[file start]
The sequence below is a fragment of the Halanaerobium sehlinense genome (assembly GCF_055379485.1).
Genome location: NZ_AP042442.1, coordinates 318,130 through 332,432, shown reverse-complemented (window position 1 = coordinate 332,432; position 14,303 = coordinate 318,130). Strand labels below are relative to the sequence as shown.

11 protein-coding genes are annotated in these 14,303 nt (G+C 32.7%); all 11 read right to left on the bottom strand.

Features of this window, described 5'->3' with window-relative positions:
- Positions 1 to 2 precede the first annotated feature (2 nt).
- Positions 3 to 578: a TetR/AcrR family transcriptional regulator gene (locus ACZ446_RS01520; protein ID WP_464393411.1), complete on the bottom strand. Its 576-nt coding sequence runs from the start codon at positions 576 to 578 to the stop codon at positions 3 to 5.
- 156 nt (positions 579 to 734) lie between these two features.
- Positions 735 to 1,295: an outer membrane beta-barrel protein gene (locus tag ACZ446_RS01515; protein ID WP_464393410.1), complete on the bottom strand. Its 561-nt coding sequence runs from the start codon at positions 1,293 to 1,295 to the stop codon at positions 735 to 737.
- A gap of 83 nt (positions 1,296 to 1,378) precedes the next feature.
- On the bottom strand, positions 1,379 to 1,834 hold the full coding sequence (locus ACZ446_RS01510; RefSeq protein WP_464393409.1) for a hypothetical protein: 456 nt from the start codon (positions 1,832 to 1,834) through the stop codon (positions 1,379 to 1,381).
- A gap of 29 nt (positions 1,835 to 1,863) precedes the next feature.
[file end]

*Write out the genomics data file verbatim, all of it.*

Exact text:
The sequence below is a fragment of the Halanaerobium sehlinense genome (assembly GCF_055379485.1).
Genome location: NZ_AP042442.1, coordinates 318,130 through 332,432, shown reverse-complemented (window position 1 = coordinate 332,432; position 14,303 = coordinate 318,130). Strand labels below are relative to the sequence as shown.

11 protein-coding genes are annotated in these 14,303 nt (G+C 32.7%); all 11 read right to left on the bottom strand.

Features of this window, described 5'->3' with window-relative positions:
- Positions 1 to 2 precede the first annotated feature (2 nt).
- Positions 3 to 578: a TetR/AcrR family transcriptional regulator gene (locus ACZ446_RS01520; protein ID WP_464393411.1), complete on the bottom strand. Its 576-nt coding sequence runs from the start codon at positions 576 to 578 to the stop codon at positions 3 to 5.
- 156 nt (positions 579 to 734) lie between these two features.
- Positions 735 to 1,295: an outer membrane beta-barrel protein gene (locus tag ACZ446_RS01515; protein ID WP_464393410.1), complete on the bottom strand. Its 561-nt coding sequence runs from the start codon at positions 1,293 to 1,295 to the stop codon at positions 735 to 737.
- A gap of 83 nt (positions 1,296 to 1,378) precedes the next feature.
- On the bottom strand, positions 1,379 to 1,834 hold the full coding sequence (locus ACZ446_RS01510; RefSeq protein WP_464393409.1) for a hypothetical protein: 456 nt from the start codon (positions 1,832 to 1,834) through the stop codon (positions 1,379 to 1,381).
- A gap of 29 nt (positions 1,835 to 1,863) precedes the next feature.